Advancing Corporate Commitment to Racial Economic Justice

Since the death of George Floyd on May 25, nationwide demonstrations protesting police brutality and systemic racism have reignited conversations around racial inequality. There has been much discourse and deliberation around solutions on how to bridge the nation’s racial economic divide. Communities and organizations at large are calling for police budgets to be defunded and a redirection of funds into disadvantaged communities. Others are calling for direct reparations. A recent paper, co-authored by Dedrick Asante-Muhammad for Institute for Policy Studies, outlines national policies that can significantly advance the country in racial economic equality. These calls for stronger representation and community investment are certainly not new demands, but appear to have new resonance in our national politics and dialogue about the future of the country.

Racial equity cannot happen without economic equity. Corporations across the country are pledging action and millions of dollars of investment into “racial justice” causes, yet there has been very little movement in one of the easiest areas to make advancement: racial and ethnic representation and procurement by corporations. For example, in 2019, the NAACP released an Opportunity and Diversity Report Card on the Hotel and Lodging Industry, which found in 2007, Equal Employment and Opportunity Commission (EEOC) reported that 71% of top management positions in the Hotel and Lodging industry were held by Whites. By 2015, the White share of top management positions had actually grown to 81%. 

NCRC’s Race, Wealth and Community team, in partnership with Beneficial State Foundation, are analyzing racial and ethnic representation and procurement in the financial sector. We find that both Blacks and Latinos respectively comprise 7% of mid-level management positions. These levels of representation are significantly lagging behind these racial groups’ national representation, as Blacks make up 13% of the national population, and Latinos are 18% of the population. 

This underrepresentation is exasperated at the highest, and most powerful, positions of banks, as we find that only 3% of executive/senior level positions are occupied by African Americans, and only 4% of these positions are occupied by Latinos. Corporate America, in large part has failed to represent the racial and ethnic diversity in its higher level positions and procurement. It is past time that all corporations that share their procurement spending, and EEOC data, with the public. Corporations also need to publicly share their racial and ethnic representation and procurement strategies with clear, targeted goals in the short term, to illustrate how they are going further than simple and ambiguous monetary investments.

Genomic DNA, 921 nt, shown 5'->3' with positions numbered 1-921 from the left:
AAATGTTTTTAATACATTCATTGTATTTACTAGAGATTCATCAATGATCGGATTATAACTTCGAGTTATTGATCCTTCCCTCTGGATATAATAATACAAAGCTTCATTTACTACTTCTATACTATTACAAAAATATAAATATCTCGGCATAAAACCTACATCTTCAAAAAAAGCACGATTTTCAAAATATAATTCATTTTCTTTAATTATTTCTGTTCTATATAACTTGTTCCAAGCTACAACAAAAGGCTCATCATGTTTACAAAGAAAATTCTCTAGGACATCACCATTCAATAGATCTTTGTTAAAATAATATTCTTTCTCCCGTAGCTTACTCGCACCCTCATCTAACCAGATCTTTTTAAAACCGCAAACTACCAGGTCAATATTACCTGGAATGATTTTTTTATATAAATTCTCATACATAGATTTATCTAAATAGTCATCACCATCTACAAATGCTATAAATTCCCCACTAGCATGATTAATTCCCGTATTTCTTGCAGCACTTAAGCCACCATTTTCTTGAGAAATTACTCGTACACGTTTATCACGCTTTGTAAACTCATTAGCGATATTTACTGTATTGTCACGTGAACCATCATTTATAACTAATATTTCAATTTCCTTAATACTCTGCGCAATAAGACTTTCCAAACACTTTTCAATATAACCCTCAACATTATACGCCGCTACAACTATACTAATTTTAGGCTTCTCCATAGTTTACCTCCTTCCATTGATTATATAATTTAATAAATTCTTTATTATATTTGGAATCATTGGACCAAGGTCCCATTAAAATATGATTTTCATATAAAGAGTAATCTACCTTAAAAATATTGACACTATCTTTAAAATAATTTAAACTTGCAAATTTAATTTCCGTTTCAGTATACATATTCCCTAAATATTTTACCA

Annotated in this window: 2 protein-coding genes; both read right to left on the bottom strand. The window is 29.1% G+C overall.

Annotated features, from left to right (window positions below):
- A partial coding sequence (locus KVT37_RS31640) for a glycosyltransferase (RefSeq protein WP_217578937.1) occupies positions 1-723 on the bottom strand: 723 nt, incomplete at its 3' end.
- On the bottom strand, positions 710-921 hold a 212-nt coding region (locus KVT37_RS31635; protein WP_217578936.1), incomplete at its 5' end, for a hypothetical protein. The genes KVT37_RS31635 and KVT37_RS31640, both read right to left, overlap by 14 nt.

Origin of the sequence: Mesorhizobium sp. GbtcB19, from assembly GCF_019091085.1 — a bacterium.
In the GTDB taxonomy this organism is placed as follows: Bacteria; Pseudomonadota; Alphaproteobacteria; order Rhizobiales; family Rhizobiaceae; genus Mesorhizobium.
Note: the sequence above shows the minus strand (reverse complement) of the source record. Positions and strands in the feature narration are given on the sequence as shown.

Racial and ethnic representation and procurement of course is not the end all of what corporations can do to advance racial and ethnic economic equity. We are developing a “Circle of Corporate Commitment to Advancing Racial Economic Equality” which also includes: products and services; philanthropy efforts; corporate governance and social mission; and advocacy and policy. In all of these areas, corporations can help the country make important steps to bridging racial economic inequality. Now is the moment where corporations can help lead in the movement for greater racial equity instead of being a lagging indicator of ongoing racial economic inequality.

Circle of Corporate Commitment to Advancing Racial Economic Equality

Circle of Corporate Commitment to Advancing Racial Economic Equality

Dedrick Astante-Muhammad is NCRC’s Chief of Race, Wealth and Community.

Jamie Buell is an intern with NCRC’s Race, Wealth and Community.

Photo by Adeolu Eletu on Unsplash

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Redlining and Neighborhood Health

Before the pandemic devastated minority communities, banks and government officials starved them of capital.

Lower-income and minority neighborhoods that were intentionally cut off from lending and investment decades ago today suffer not only from reduced wealth and greater poverty, but from lower life expectancy and higher prevalence of chronic diseases that are risk factors for poor outcomes from COVID-19, a new study shows.

The new study, from the National Community Reinvestment Coalition (NCRC) with researchers from the University of Wisconsin–Milwaukee Joseph J. Zilber School of Public Health and the University of Richmond’s Digital Scholarship Lab, compared 1930’s maps of government-sanctioned lending discrimination zones with current census and public health data.

Table of Content

  • Executive Summary
  • Introduction
  • Redlining, the HOLC Maps and Segregation
  • Segregation, Public Health and COVID-19
  • Methods
  • Results
  • Discussion
  • Conclusion and Policy Recommendations
  • Citations
  • Appendix

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